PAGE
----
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West Rowan boys basketball preview

West Rowan boys basketball

West Rowan senior Caleb Mauldin is avering 26.8 points through the first four games this season.

By David Shaw


MOUNT ULLA — Longtime coach Mike Gurley has only one question for the members of West Rowan’s boys basketball team: Are you in or are you out?

Gurley is asking for commitment and investment from the Falcons, who return 6-foot-8 senior Caleb Mauldin and a cast of maybes from a team that overachieved last winter. There are five lettermen in uniform — heart-and-soul players who helped West go 18-10 overall, 12-6 in the SPC and earn a first-place trophy in the Christmas tournament.

“Last year, we used our defense to stifle teams,” said Gurley, whose squad dropped four decisions to Cox Mill and a pair to Hickory Ridge in 2016-17, extending its season into the second round of the 3A state playoffs. “There weren’t any big scoring runs against us. We were really good defensively and rebounding the ball. It was a good team.”

That was then, this is now. So while this year’s team has been realigned to the less-stringent North Piedmont Conference and is essentially a blank canvas, Gurley has remained a man with optimism coursing through his veins. He’s ready to work his magic once again.

“I’m a positive guy,” he said. “And I think we could be a good team. Yes, we’re going to get knocked down. Everybody does — that’s called life. But we have to keep getting up, keep trying to move forward. We’ve got 11 non-conference games and three Christmas tournament games to figure this thing out.”

The face that keeps showing up at both ends of the court belongs to Mauldin. Now a 225-pound anchor, he averaged 19 points and 13 rebounds per game last season and was selected Rowan County Player of the Year.

“I love him to death,” said Gurley. “He’s so coachable, so willing to please. Anything I ask him to do, he does.”

This year, Gurley is asking Mauldin to be a little meaner. “I want Caleb to be the man,” he said. “And you do that by playing a little on the nasty side. I don’t want him to be Bill Laimbeer (former Detroit Pistons bad boy), but I want him to be tough.”

Mauldin surpassed 1,400 career points in West’s season-opening loss to Lake Norman and was averaging 26.8 per outing through four games this season. “We need to use him as our beacon,” Gurley said. “If we can get him the ball, that will open up our shooters.”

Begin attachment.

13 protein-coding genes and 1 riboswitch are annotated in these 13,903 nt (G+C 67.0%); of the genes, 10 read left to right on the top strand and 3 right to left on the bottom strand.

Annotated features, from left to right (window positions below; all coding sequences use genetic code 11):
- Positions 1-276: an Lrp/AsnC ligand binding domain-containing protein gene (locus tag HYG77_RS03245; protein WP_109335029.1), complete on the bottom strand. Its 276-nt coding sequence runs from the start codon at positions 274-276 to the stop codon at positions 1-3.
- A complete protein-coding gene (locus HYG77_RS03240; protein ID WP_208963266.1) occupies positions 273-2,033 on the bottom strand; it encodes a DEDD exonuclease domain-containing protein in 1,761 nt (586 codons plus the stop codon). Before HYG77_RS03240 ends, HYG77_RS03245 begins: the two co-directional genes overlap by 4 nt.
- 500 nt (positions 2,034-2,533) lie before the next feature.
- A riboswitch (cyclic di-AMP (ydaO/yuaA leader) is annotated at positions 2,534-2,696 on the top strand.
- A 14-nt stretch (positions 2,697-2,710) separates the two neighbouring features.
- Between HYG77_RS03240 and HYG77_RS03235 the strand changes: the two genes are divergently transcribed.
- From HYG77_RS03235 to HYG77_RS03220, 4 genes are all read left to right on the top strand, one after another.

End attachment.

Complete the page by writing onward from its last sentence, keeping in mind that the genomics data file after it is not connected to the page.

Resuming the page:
That’s the formula, but whether or not it succeeds depends largely on distributor Martavio Rankin. At 5-7, the senior looks more like a second-baseman than a point guard, but he’ll be a stabilizing force in the backcourt. Armed with an enticing toolbox, he’ll be trusted to orchestrate a serviceable offense.

“He’s cerebral,” said Gurley. “Understands the game and plays at a high level. He’s trying to be that team leader with Caleb and doing it two ways — vocally and with his play. If he stays status quo he’s going to have a really good year.”

Beyond those two, finding any offense in West’s lineup may require a search party. Junior Payne Stolsworth has emerged as a dependable shooter with keen eye. A 6-2 forward, he knocked down five 3-pointers within 10 minutes in a late-November loss to Davie County. “A good shooter with good size,” Gurley said.

Other forwards in the fold include promising sophomores Tykese Warren (6-2), Jay Joseph (6-0) and Johnny Hassard (6-5) and steady senior Cole Myers (6-6), a returning letterman with a knack for finding open space on the floor. Warren is a first-year varsity player who needs game experience. Same with Joseph, who saw action in one game a year ago. Hassard is “all of 230 pounds,” according to Gurley and needs to feel the game more, something that comes only with experience.

Senior guards Josiah Dixon and Logan Sproul are undersized but crafty. Junior Zach Brawley is a 2-guard who will contribute points and energy. Gurley hopes they’ll become better ball-handlers, something he indicates is a team weakness along with rebounding strength.

“We have some really good, competitive guys,” the coach said. “But we don’t have a Kyrie Irving. We don’t have that one-man, press-breaker kind of guy.”

What they do have is Mauldin, Rankin and a group of gym-class heroes. Gurley will spend the season truly coaching — teaching ball control, team defense, rebounding and working for high-percentage shots.

“If we can get good at those things, everything else we’re trying to do will evolve,” he noted. “I like this team. We’re not going to back down. The 10 guys on that roster are really invested. They’ve made a commitment.”

Sounds like that’s one question that’s already been answered.

LAST SEASON’S RECORD: 18-10, 12-6 SPC (4th place)



COACH: Mike Gurley (21st year, 391-166)








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